- I love plastic, I want to be plastic -
Well, I don't feel the same way as Andy Warhol, but it's fair to say I have a love-hate relationship with plastic. The convenience and safety aspects are hard to beat, but the environmental damage being done as this material infiltrates our land and oceans is beyond destructive. (You can find the shocking statistics at the end of this post).
|This image is from the film Midway, a stunning (in terms of beauty |
and shocking destruction) documentary about the island in the North Pacific
and the havoc being wreaked by plastic on its animal communities.
The situation is bleak, I don't want to sugar coat it, but there are things we can all do to improve the status quo. The rest of this post highlights some very clever and creative people out there who are doing their part to reclaim and recycle (and upcycle!) our plastic pollution into beautiful new products. Perhaps you'll be inspired to find yet another use for our used plastic.
What do you think of these solutions to our plastic problems?
G-Star Raw for the Oceans
The much-hyped range of G-Star, in collaboration with Pharrell Williams, has hit stores. This line of denim, tees and sweatshirts uses Bionic Yarn - created from plastic collected along the coastline - to divert plastic from the oceans and make a sturdy fabric.
As Pharrell and Bionic Yarn founder, Tyson Toussant, say, "Wear the responsibility for Big Blue."
I'm oh-so-proud to say I know one of the founders of this ingenious company that turns used fishing nets from Chile into new skate decks for everyone. (Special prize if you can guess which character he is in Sustainability with Style).
Bureo, which is the word for waves in the native Chilean language of Mapuche, completed a successful Kickstarter campaign this year. Between working with Chilean fishers, setting up a recycling and manufacturing facility, and telling the Bureo tale around the globe, this team has been busy! Thank goodness they have new boards to get around in style.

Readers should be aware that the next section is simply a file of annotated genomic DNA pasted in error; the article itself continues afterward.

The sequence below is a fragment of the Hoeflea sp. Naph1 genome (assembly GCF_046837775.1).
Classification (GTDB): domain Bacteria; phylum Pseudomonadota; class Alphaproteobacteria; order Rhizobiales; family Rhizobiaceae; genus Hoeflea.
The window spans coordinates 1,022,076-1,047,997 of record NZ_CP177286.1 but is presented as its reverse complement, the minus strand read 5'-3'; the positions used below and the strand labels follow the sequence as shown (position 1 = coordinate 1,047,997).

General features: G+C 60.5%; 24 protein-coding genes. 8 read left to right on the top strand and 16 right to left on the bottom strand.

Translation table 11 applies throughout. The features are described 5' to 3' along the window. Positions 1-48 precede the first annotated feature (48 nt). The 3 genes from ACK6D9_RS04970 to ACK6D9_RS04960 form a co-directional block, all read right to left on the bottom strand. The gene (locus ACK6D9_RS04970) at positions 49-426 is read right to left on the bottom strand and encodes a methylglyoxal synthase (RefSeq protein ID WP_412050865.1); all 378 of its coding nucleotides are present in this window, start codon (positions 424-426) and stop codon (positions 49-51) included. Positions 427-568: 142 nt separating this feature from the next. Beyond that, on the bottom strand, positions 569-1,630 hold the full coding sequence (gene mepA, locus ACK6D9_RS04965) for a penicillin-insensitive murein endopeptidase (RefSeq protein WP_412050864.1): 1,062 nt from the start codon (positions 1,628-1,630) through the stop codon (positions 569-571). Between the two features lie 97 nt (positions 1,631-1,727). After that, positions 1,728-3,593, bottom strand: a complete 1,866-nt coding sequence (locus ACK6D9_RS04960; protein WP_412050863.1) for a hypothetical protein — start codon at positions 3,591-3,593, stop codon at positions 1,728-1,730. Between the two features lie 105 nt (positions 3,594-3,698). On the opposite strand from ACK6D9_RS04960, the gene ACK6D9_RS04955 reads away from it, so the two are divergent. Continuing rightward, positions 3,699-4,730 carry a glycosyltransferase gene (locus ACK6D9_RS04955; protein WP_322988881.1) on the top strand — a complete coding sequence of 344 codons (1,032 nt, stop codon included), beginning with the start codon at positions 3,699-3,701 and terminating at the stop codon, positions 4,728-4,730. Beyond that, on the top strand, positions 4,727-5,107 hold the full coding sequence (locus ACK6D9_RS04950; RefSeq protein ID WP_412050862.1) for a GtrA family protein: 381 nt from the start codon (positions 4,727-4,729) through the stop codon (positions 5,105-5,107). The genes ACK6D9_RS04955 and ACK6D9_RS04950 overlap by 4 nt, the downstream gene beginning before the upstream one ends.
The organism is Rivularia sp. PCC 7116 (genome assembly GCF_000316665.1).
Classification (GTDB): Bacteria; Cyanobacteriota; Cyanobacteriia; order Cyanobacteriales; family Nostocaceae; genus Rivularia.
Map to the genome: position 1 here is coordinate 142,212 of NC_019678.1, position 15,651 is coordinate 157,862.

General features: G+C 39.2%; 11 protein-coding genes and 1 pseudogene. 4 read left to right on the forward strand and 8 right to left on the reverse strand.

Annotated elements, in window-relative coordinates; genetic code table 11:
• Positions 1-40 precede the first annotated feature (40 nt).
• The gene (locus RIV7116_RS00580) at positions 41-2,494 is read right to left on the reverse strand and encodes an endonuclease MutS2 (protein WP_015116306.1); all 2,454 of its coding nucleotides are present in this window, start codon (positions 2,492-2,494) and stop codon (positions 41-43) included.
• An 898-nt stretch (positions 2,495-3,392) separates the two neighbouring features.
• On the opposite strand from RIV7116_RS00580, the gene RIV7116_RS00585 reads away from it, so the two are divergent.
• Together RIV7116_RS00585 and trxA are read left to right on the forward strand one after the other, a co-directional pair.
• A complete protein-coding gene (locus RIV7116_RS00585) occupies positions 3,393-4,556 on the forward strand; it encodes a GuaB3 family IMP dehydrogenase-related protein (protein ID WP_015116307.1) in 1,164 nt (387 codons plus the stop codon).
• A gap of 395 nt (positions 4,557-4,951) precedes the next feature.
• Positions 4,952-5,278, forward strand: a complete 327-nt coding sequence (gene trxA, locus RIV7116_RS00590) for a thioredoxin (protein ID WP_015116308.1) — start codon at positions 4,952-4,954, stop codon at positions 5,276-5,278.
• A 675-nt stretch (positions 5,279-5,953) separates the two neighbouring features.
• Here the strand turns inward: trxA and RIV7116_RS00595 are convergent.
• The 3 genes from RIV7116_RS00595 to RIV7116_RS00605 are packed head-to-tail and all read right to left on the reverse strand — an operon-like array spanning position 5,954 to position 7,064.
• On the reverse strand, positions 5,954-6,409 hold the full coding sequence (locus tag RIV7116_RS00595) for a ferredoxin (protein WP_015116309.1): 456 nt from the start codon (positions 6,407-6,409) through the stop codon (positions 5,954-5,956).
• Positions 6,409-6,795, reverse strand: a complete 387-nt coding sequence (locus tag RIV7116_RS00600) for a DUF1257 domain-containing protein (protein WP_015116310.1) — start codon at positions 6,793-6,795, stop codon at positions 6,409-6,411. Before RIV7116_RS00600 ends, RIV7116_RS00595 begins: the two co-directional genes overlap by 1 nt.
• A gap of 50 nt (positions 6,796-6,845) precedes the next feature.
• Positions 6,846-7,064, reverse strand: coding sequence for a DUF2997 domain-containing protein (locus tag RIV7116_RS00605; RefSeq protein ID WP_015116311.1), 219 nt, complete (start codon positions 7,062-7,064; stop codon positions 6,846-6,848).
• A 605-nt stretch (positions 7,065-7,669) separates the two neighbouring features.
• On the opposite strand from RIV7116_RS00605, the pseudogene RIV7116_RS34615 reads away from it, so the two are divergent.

The Minnow is now available - order yours on their website -and take 30 square feet of nets out the ocean.
This is not the first time I've mentioned Teeki - and probably won't be the last. This activewear label pushes all the right buttons - recycles plastic into clothing, creates some of the hottest prints and designs I've ever seen on yoga pants, uses Zero Waste printing technology, and celebrates health, the environment and self-love.
Thank you Teeki!
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Why is it a love-hate relationship with plastic?
I love my lipstick tubes. I love the convenience of my click-and-seal food containers. I love the sleekness of my computer-mouse. I know this shiny, flexible material has made our lives safer through medical supplies. Once you start looking around, you can see how much plastic is part of our daily lives and instances where it has, in fact, improved our way of life.
But our reliance on this petrochemical-based material has gone too far. And I hate the environmental damage caused by our irresponsible use of plastic. Just a few stats:
- Australians use enough plastic bags each year to wrap around the globe 42.5 times.
- Australians only recycle 36% of their plastic bottles, sending at least 373 million bottles to the landfill each year - if they make it that far.
- Globally, 6.4 million tonnes of plastic are dumped into our oceans every year.
- An estimated 40 million pounds of plastic has accumulated in the North Pacific Gyre alone.
- Between 57,000 and 135,000 whales are entangled by plastic marine debris every year, and likely millions of birds, turtles, fish and other species are affected by plastic debris - including digesting it.
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